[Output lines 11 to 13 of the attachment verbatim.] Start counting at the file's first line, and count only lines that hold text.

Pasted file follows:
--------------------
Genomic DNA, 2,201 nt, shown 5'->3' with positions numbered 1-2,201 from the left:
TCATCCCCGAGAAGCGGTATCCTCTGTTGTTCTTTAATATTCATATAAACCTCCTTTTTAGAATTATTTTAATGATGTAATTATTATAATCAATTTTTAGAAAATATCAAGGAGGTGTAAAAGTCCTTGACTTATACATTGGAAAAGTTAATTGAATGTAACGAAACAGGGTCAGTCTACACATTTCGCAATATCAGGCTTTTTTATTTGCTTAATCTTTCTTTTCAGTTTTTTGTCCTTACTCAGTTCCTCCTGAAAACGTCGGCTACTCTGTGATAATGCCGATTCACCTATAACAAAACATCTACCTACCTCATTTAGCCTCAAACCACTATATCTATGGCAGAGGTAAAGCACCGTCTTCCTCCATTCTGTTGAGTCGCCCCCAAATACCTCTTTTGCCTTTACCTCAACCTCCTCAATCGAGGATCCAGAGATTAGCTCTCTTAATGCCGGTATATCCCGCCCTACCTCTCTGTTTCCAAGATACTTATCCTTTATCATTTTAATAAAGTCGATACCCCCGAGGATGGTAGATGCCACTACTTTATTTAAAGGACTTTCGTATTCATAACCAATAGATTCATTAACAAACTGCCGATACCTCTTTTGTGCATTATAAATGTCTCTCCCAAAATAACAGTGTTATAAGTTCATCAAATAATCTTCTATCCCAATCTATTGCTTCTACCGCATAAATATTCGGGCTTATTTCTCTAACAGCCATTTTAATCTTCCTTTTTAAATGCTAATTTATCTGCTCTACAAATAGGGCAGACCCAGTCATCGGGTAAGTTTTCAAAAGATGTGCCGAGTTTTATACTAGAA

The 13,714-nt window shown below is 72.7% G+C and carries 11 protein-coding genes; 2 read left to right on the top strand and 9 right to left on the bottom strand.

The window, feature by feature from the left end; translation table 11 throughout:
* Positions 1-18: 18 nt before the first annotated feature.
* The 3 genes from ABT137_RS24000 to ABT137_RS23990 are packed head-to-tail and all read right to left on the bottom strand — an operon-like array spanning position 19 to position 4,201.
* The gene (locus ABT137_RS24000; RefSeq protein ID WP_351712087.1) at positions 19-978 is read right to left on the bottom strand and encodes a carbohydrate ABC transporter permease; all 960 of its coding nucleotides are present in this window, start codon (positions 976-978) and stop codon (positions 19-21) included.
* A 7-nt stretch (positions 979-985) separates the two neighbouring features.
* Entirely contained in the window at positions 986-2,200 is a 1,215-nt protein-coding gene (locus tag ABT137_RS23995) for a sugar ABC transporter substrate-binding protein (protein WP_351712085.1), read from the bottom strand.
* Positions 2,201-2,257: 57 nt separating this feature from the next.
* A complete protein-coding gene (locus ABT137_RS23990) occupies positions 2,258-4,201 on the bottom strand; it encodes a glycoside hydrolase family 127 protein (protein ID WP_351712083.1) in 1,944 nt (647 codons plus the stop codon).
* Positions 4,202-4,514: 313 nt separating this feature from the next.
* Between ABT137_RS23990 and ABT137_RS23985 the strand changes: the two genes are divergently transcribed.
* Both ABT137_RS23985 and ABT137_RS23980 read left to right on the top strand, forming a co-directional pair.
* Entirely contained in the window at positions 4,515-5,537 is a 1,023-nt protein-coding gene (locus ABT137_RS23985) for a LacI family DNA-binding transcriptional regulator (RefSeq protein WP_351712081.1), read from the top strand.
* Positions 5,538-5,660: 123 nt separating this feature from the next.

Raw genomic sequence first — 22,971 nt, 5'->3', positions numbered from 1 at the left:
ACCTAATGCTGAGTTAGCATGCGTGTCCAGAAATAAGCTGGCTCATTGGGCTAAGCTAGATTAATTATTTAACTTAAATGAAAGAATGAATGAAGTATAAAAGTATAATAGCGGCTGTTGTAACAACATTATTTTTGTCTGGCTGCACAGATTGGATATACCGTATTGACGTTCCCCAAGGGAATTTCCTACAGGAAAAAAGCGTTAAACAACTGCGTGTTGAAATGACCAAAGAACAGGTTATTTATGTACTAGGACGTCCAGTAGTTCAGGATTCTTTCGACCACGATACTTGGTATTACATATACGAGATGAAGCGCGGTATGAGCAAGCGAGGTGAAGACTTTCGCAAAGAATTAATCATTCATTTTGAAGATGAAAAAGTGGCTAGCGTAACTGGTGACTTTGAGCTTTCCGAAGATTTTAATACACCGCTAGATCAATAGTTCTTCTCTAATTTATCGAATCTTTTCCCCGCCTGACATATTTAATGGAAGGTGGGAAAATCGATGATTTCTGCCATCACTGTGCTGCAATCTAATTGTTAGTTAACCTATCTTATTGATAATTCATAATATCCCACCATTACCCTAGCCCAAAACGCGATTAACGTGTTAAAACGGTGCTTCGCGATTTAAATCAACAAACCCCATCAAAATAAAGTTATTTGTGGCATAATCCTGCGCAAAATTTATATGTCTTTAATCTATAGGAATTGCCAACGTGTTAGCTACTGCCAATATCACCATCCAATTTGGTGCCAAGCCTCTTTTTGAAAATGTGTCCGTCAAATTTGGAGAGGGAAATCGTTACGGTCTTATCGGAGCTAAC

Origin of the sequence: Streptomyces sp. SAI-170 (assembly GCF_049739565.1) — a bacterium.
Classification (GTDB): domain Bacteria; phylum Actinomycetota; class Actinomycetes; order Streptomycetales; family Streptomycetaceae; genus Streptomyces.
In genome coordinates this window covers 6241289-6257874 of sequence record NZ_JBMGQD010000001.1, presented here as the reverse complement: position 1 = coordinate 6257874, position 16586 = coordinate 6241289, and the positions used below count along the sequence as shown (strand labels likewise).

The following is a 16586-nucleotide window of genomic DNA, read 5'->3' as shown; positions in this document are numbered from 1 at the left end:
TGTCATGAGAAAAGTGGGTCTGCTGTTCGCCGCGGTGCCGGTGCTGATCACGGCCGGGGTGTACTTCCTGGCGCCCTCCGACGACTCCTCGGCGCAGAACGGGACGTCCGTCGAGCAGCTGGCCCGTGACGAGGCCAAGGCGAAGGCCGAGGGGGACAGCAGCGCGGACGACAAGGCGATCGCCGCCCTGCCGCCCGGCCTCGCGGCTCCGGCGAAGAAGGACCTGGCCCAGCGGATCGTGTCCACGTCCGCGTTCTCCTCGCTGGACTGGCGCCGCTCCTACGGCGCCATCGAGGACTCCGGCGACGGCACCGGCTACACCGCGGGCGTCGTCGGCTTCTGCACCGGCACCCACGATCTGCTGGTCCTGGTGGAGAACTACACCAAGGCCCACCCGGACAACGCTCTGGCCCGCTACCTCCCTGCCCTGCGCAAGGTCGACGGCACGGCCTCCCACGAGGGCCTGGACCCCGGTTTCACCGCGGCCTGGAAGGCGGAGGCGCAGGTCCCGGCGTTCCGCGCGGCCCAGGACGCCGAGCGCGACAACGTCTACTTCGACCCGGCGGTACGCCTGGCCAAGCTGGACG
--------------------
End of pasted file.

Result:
* A complete protein-coding gene (locus ABT137_RS23990) occupies positions 2,258-4,201 on the bottom strand; it encodes a glycoside hydrolase family 127 protein (protein ID WP_351712083.1) in 1,944 nt (647 codons plus the stop codon).
* Positions 4,202-4,514: 313 nt separating this feature from the next.
* Between ABT137_RS23990 and ABT137_RS23985 the strand changes: the two genes are divergently transcribed.